DETECTIVES investigating the disappearance of Madeleine McCann are looking for a lone intruder who sexually abused five girls during break-ins at holiday homes in Portugal.
The tanned, dark-haired man is suspected of breaking into 12 properties where British families were staying in the Algarve between 2004 and 2010.
Five girls aged between seven and ten were sexually assaulted in four incidents between 2004 and 2006, before Madeleine, aged three, vanished in 2007.
Detective Chief Inspector Andy Redwood said tracing the man was “a primary concern”.
DCI Redwood said: “The significant features of this offending – a man with a vile interest in young, white, female children, who he is attacking in their beds while they are on holiday with their families – have got a very close resonance to some of the features of Madeleine’s disappearance.
“We really need to identify the offender, to bring to a close the trauma and the tragedy that these families have suffered, and then seek to establish whether this is connected to Madeleine’s disappearance.”
The potentially linked break-ins had previously been discounted by Portuguese investigators because they were spread over a wide geographical area and there were no apparent attempts at abduction.
Four of the incidents were in Carvoeiro, six in the Vale da Parra, in the Praia da Gale district, and two in Praia da Luz, the area where Madeleine went missing.
Nine of the 12 incidents were reported to Portuguese police at the time, but British investigators only became aware of three of those when the victims came forward in response to televised appeals last autumn.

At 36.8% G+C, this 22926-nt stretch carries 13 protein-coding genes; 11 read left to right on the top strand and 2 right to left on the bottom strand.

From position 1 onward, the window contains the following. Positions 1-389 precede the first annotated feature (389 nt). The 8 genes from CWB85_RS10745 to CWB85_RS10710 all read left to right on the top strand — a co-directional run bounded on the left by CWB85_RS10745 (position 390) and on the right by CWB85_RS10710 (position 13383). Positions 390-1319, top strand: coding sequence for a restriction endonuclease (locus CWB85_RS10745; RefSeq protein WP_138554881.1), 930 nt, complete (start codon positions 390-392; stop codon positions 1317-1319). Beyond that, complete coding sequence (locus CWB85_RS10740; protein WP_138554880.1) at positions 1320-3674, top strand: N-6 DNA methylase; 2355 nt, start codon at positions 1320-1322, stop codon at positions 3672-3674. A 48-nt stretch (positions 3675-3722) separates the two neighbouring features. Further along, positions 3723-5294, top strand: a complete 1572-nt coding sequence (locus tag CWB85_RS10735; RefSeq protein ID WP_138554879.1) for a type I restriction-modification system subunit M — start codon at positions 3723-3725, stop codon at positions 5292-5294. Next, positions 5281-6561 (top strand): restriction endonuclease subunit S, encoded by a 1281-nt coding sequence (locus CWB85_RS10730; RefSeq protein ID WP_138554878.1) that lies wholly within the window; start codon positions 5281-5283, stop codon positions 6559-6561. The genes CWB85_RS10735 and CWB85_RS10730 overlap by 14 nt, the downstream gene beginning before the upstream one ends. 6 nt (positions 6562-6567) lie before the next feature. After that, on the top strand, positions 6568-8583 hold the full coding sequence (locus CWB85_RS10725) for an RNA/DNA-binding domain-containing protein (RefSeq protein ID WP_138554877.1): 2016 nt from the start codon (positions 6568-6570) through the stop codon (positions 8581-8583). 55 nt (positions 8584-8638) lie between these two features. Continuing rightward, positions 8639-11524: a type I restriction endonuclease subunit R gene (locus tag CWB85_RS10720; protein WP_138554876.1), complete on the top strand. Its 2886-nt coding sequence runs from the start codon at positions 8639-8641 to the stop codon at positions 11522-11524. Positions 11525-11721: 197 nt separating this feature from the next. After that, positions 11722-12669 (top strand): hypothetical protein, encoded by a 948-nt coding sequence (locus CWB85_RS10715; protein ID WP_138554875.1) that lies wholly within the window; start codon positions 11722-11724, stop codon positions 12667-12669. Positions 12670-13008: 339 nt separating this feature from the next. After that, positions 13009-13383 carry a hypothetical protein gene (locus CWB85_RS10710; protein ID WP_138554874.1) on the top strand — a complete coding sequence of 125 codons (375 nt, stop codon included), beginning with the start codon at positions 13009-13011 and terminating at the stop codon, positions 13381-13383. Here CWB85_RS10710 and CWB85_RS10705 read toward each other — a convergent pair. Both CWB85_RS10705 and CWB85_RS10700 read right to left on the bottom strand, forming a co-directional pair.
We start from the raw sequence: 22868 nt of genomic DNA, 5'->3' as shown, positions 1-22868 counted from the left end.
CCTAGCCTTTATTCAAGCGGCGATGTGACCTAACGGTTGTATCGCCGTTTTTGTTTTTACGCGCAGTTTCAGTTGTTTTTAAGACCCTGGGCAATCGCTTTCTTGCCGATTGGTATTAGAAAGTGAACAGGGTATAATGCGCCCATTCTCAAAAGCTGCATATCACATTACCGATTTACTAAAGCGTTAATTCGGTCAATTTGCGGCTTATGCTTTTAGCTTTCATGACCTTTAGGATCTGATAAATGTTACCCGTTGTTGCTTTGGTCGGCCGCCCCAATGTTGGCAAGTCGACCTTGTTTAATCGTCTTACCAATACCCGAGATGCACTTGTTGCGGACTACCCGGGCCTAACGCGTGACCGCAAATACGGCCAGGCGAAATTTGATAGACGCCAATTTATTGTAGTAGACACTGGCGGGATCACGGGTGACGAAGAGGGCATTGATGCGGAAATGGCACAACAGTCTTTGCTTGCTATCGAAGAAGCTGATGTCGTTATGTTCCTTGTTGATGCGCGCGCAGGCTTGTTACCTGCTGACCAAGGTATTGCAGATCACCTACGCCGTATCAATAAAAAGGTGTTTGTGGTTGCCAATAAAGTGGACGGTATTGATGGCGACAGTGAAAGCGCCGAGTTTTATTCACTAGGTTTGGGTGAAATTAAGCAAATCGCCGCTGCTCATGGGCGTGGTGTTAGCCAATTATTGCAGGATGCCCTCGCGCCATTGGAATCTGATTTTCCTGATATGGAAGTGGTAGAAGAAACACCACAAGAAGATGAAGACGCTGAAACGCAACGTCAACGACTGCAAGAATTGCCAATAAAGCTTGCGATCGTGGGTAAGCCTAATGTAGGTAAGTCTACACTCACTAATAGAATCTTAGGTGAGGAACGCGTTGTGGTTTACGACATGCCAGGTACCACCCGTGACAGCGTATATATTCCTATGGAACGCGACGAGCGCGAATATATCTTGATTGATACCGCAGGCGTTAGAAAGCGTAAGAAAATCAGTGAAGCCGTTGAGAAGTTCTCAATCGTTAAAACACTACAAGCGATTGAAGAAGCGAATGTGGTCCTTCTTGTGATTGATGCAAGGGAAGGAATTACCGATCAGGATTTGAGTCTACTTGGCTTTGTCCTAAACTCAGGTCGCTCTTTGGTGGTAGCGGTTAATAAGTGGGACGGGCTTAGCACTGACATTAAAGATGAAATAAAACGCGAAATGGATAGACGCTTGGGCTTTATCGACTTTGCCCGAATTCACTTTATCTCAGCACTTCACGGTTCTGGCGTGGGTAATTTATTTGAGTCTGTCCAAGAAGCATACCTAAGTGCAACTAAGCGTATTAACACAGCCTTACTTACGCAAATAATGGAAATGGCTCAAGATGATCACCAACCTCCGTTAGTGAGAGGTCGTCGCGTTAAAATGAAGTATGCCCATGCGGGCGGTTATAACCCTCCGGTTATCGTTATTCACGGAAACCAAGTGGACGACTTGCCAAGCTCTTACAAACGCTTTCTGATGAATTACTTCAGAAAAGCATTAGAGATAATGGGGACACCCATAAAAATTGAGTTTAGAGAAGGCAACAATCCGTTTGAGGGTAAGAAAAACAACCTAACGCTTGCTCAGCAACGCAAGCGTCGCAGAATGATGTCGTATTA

In six of the offences, the man sat on or got into bed with young girls. Even when he was disturbed, witnesses said he remained calm. He spoke English slowly, with a foreign accent and possibly slurred speech, had unkempt hair, was unshaven, and smelled strange. Some witnesses said he had a pot belly.
In two of the break-ins, he was wearing a distinctive burgundy long-sleeved top, which some witnesses said had a white circle on the back.
DCI Redwood said that, if names were put forward for the most serious assault, his team would be able to eliminate suspects from their inquiry. This suggests that police have DNA on file.
The investigators have 38 people classed as “persons of interest” in the investigation and are also sifting through details of 530 known sex offenders whose whereabouts cannot be accounted for. Of those, 59 are classed as high priority and some are British.
Last autumn, the Scotland Yard team appealed for help in identifying a man seen carrying a child towards the sea on the night that Madeleine vanished, and a group of men seen loitering near the holiday apartment where her family was staying.
So far, they have not been able to eliminate any of the men from their inquiry.
British investigators have sent three international letters of request to Portuguese authorities for help with their inquiry, involving 287 separate requests.
Metropolitan Police deputy assistant commissioner Martin Hewitt said he was frustrated at how slow the legal process was working. “We know what we want to do and we are ready to go with that. But the process is the process.”
Another 30 letters have been written to other European countries, but the force would not reveal where.